Purple sweet potatoes and black or purple carrots have been added to the list of ‘new naturals’ for food and beverage coloring. Several speakers at the 246th National Meeting & Exposition of the American Chemical Society (ACS), currently taking place at the Indiana Convention Center, focused on the increasing demand for natural food coloring due to consumers’ preferences, needs of manufacturers, and the overall swell in the public’s interest in health benefits derived from anti-oxidants.
According to one of the speakers, Texas A&M’s Stephen T. Talcott, Ph.D., the centuries-old industry of creating and utilizing natural colors is quickly regaining its popularity in both the U.S. and worldwide, as more companies are taking initiatives to utilize more sustainable and cost-efficient crop alternatives to synthesized as well as extracted red pigments. Dr. Talcott also said that aside from adding visual appeal to food and beverages, the use of natural colorings help enrich these products with antioxidants.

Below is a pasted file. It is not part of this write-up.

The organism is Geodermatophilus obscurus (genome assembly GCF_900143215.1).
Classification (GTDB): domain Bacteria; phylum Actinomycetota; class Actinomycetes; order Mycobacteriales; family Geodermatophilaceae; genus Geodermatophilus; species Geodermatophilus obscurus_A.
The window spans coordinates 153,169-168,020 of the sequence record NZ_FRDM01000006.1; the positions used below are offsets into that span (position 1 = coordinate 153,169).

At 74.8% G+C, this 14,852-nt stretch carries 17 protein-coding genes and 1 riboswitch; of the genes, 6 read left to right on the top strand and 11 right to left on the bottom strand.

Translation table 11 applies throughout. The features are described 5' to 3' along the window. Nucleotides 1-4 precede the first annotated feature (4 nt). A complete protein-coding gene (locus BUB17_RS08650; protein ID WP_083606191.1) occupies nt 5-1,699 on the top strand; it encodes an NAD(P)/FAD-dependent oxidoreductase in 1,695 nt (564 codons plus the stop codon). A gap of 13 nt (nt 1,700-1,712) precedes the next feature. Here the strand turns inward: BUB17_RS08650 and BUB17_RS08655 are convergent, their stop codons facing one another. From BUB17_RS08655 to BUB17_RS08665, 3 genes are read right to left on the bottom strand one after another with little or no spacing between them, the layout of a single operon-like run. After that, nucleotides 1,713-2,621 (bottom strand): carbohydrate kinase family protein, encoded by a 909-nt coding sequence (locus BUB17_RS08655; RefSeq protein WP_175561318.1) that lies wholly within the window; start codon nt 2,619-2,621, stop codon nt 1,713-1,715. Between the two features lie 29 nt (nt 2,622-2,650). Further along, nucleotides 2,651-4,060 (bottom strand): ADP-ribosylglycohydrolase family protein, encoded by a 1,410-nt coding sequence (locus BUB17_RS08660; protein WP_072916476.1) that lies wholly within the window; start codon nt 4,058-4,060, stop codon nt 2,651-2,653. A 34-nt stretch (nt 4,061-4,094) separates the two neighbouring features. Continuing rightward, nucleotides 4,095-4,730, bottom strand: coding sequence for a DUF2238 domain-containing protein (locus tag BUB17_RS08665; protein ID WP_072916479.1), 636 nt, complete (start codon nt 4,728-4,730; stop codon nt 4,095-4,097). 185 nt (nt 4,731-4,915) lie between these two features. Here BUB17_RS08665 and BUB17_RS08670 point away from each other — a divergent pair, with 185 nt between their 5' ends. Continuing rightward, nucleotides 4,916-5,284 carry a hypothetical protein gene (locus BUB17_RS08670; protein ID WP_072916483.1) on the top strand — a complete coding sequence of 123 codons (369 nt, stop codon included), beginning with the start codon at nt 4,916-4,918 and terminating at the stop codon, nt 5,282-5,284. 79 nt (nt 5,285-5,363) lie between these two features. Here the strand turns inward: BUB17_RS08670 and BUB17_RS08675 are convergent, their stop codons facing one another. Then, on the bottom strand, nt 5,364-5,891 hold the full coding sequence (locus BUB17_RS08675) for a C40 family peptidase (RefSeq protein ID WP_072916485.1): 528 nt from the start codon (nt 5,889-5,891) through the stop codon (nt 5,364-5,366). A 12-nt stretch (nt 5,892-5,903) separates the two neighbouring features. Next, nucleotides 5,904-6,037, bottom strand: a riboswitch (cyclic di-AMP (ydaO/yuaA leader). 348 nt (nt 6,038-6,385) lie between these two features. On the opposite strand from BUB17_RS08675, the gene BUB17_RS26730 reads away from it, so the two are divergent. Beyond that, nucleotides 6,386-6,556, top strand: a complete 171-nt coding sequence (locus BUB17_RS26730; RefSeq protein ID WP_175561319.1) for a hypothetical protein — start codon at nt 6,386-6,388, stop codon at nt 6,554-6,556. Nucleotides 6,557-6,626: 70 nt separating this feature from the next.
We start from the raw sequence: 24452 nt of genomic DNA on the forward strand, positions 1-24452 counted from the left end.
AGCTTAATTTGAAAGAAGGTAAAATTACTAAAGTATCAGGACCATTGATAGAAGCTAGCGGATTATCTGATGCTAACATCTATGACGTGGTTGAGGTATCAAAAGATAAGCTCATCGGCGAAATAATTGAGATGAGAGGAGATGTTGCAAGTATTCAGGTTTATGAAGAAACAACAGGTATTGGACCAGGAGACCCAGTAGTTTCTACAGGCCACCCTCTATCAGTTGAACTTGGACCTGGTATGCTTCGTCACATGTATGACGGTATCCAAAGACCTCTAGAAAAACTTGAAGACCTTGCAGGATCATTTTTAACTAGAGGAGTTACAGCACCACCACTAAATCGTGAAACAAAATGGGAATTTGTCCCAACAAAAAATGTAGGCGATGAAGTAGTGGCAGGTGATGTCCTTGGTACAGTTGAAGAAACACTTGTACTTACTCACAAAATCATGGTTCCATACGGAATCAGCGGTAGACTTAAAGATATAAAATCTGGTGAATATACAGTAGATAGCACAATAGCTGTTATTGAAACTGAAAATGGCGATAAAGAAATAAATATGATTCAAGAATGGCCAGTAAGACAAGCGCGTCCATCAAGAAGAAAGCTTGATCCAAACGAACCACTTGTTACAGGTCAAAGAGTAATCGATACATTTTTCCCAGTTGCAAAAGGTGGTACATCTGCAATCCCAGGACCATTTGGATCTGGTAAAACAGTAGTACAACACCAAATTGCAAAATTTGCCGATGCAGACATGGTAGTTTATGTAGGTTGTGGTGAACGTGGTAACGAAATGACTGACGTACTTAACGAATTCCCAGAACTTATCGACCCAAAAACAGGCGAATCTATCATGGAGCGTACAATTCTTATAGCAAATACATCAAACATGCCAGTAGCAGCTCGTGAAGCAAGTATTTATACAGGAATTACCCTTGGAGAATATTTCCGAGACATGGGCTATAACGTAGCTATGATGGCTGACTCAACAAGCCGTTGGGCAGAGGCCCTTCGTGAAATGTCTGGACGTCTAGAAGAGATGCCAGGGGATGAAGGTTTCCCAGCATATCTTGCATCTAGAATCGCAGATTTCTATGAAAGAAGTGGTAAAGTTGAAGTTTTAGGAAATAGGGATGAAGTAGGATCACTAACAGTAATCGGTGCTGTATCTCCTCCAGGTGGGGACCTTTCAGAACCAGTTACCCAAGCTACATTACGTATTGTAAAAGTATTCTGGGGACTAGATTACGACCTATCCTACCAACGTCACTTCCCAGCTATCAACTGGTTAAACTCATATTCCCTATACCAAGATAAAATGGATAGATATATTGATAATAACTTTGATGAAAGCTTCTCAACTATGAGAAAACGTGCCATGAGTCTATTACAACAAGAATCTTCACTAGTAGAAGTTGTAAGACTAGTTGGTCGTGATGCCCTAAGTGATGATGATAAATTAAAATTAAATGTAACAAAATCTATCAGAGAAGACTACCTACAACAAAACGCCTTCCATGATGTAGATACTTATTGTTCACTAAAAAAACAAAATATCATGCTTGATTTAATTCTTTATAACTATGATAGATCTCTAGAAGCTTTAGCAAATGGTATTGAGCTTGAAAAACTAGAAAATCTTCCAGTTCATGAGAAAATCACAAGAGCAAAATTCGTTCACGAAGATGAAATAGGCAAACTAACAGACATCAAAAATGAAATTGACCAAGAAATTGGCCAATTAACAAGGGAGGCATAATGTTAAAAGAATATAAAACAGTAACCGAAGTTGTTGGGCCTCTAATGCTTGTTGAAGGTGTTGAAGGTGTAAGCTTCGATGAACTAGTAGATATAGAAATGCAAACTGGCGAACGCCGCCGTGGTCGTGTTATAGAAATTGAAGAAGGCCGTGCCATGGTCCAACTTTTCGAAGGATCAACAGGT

The new additions of root crops such as black carrots and purple sweet potatoes (PSPs), Talcott said, is a major change in the industry, as they are classified as primary agricultural products, compared to grapes which are cultivated mostly for other purposes and only used as a secondary or byproduct-based color.
Talcott talked about how colors ranging from light pink to rose, red and deep purple can be derived from purple sweet potatoes, and how this breed contains the same anthocyanin pigments in black cherries, while remaining similar in taste with regular sweet potatoes. The anthocyanins found in PSPs have shown to be one of the best pigments for natural coloring as they are stable, can be highly pigmented, and have a neutral taste. The challenge remains in the actual extraction of the pigments, to which Talcott is currently developing a more efficient solution to.
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